“We had a regular ceremony with an alter. We don’t worship the moose. We have a Bible,” Plimmer said with a chuckle. “But women dressed in formal attire; it was an event.”
Still, in an age where it’s become increasingly difficult to get two people together for a meeting, one has to give the Moose credit. A century of accomplishments is worth celebrating.
“We have a good time, and it’s a great place to be,” Plimmer said. “No matter how many problems we bump up against, I would never think of quitting. You look at all those little faces at Mooseheart and realize what a wonderful education they are going to have – then you know you are doing the right thing.”
• • •
I find the growing backlash against the press, here and abroad, disturbing – even a little terrifying. A free and independent fourth estate is a critical pillar of democracy.
Still, everywhere I look governments seem to be leading efforts to muzzle the public’s right to know. Turkey has been jailing journalists. And Brazil – that’s right, democratic Brazil – is among the most deadly countries in the world for information gatherers. According to the Committee to Protect Journalists, 40 journalists have been killed there since 1992.
Now, amid the blather about “fake news,” France President Emmanuel Macron has ordered a law to quash false information. The spontaneity and sophistication of information sharing makes accuracy essential. But history shows us that allowing foxes the unfettered access to the hen house is not the right approach.
A recent wire story noted that a congressional report found Russia undermined politics in 19 European countries since 2016 – “using cyberattacks, disinformation, clandestine social media operations, financing of fringe political groups and, in extreme cases, assassination attempts.”
It’s a crazy world out there. No wonder a Pew Research Center survey last month found that two out of three American adults admitted to having a hard time distilling the truth from today’s electronic mosh pit of headlines – featuring fewer and fewer actual news gatherers.
So what can you do about it? Rather than shoot the messenger, fight for rules that improve transparency. Support community journalism, even if it means paying a little more, so that journalists are able to earn a living wage and get the training they need from experienced mentors. And finally, get off that sofa and attend a meeting or two this year. Become educated and engaged. That is the best way to separate fact from fiction.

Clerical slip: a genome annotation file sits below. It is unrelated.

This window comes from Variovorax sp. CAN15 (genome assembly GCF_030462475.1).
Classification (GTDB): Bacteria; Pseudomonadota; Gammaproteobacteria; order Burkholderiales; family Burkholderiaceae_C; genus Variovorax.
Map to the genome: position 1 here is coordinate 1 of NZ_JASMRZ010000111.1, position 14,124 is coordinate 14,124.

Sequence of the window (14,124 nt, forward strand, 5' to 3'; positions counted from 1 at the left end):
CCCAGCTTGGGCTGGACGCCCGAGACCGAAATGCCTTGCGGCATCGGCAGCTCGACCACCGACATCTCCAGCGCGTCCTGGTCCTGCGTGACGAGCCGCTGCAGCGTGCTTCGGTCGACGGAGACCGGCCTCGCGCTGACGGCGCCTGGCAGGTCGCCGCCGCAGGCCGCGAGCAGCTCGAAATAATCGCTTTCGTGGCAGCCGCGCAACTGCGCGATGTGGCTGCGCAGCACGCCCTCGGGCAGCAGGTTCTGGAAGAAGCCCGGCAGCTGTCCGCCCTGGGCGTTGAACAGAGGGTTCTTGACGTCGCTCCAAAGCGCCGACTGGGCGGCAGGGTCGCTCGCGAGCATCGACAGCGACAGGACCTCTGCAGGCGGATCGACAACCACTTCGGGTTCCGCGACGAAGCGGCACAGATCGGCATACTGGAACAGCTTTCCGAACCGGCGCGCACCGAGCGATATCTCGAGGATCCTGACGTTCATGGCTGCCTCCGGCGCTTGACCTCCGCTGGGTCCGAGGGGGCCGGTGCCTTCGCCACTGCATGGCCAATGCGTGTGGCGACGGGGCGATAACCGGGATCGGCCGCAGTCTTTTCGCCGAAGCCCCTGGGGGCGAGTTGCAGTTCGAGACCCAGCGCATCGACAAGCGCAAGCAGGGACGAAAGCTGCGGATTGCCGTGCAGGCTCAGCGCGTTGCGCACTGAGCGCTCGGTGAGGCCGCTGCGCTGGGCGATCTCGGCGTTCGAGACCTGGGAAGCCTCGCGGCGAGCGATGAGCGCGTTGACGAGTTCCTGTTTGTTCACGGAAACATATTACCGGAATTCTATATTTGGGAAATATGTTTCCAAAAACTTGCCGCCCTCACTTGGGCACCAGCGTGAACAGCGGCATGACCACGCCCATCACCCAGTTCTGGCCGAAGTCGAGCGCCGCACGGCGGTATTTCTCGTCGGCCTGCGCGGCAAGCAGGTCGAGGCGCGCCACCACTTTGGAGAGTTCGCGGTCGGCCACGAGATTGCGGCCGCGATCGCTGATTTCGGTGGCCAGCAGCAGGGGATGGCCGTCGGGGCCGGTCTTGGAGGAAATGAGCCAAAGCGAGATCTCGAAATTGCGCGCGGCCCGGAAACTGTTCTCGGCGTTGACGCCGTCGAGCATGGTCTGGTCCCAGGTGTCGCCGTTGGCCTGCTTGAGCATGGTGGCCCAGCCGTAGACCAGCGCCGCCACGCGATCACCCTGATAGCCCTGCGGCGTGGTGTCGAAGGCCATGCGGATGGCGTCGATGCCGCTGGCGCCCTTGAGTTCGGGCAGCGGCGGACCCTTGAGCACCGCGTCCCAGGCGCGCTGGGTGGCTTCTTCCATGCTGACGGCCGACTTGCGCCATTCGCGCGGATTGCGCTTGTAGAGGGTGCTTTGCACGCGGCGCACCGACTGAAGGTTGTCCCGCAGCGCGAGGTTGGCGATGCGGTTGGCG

• • •
The McHenry County Historical Society & Museum is accepting applications through April 9 for its annual Nancy Fike Scholarship.
Named in honor of the society’s former administrator, MCHS awards a $1,000 scholarship to a graduating senior from a McHenry County high school who plans to study education, history or the social sciences. This merit-based scholarship, funded through your donations to the Human Race, will be given in the winning student’s name to his or her college or university.
This year’s topic is:
In 2018, Illinois will celebrate its bicentennial – 200 years since it became a state. Choose an individual – other than Abraham Lincoln – who you think best represents Illinois. This person could be from government, the military, education or entertainment. However, he or she must have reached prominence before 1990. Briefly summarize his or her life and explain the reasoning for your choice.
Essays will be judged on content, grammar, historical accuracy, originality and their bibliography (students are expected to cite their sources). Applications and suggested subjects can be found at gothistory.org. For information, call 815-923-2267 or email firstname.lastname@example.org.
• Kurt Begalka is the administrator of the McHenry
County Historical Society & Museum. He can be reached at email@example.com.